Sometimes when people talk about solar energy, they tacitly assume that we’re stuck with some version of the silicon solar cell and its technical and cost limitations.
The invention of the solar cell, in 1941, was inspired by a newfound understanding of semiconductors, materials that can use light energy to create mobile electrons — and ultimately an electrical current.
Silicon solar cells have almost nothing to do with the biological photosystems in tree leaves and pond scum that use light energy to push electrons across a membrane — and ultimately create sugars and other organic molecules.
At the time, nobody understood these complex assemblages of proteins and pigments well enough to exploit their secrets for the design of solar cells.
But things have changed.
At Washington University in St. Louis’ Photosynthetic Antenna Research Center (PARC) scientists are exploring native biological photosystems, building hybrids that combine natural and synthetic parts, and building fully synthetic analogs of natural systems, work that may one day lead to much-improved solar devices.
One team has just succeeded in making a crucial photosystem component — a light-harvesting antenna — from scratch. The new antenna is modeled on the chlorosome found in green bacteria.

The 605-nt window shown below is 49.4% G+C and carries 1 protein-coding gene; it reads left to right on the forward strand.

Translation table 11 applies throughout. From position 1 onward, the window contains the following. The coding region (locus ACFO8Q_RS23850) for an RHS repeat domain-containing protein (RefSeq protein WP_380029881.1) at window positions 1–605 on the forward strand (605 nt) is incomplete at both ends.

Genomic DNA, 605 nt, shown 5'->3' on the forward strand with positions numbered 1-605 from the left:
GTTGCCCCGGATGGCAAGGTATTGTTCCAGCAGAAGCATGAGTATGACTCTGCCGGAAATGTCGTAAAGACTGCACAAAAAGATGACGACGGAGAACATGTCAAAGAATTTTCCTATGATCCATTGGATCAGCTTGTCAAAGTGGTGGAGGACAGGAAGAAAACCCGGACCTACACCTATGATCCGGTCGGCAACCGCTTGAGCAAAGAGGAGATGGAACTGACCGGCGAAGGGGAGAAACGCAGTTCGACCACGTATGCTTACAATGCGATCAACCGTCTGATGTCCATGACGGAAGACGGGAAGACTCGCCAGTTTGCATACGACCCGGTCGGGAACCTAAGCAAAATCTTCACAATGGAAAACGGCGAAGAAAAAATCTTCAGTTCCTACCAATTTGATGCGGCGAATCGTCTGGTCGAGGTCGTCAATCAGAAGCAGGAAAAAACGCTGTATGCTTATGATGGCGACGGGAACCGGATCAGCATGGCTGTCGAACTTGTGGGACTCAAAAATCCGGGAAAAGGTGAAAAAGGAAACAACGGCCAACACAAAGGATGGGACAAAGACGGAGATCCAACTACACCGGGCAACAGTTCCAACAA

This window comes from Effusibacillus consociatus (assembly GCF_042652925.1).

Chlorosomes are giant assemblies of pigment molecules. Perhaps Nature’s most spectacular light-harvesting antennae, they allow green bacteria to photosynthesize even in the dim light in ocean deeps.
Dewey Holten, PhD, professor of chemistry in Arts & Sciences, ard collaborator Christine Kirmaier, PhD, research professor of chemistry, are part of a team that is trying to make synthetic chlorosomes. Holten and Kirmaier use ultra-fast laser spectroscopy and other analytic techniques to follow the rapid-fire energy transfers in photosynthesis.
The team’s latest results, described in a recent issue of New Journal of Chemistry, were highlighted in the editor’s blog.
The photosystem in green bacteria consists of a light-harvesting antenna called a chlorosome and a reaction center. The energy of the light the pigments absorb is transferred to the reaction center (red) through a protein-pigment antenna complex called the baseplate (gold). The antenna (green) is made of rod-shaped aggregates of pigment molecules.
Biological systems that capture the energy in sunlight and convert it to the energy of chemical bonds come in many varieties, but they all have two basic parts: the light harvesting complexes, or antennae, and the reaction center complexes. The antennae consist of many pigment molecules that absorb photons and pass the excitation energy to the reaction centers.
In the reaction centers, the excitation energy sets off a chain of reactions that create ATP, a molecule often called the energy currency of the cell because the energy stored ATP powers most cellular work. Cellular organelles selectively break those bonds in ATP molecules when they need an energy hit for cellular work.
Green bacteria, which live in the lower layers of ponds, lakes and marine environments, and in the surface layers of sediments, have evolved large and efficient light-harvesting antennae very different from those found in plants bathing in sunlight on Earth’s surface.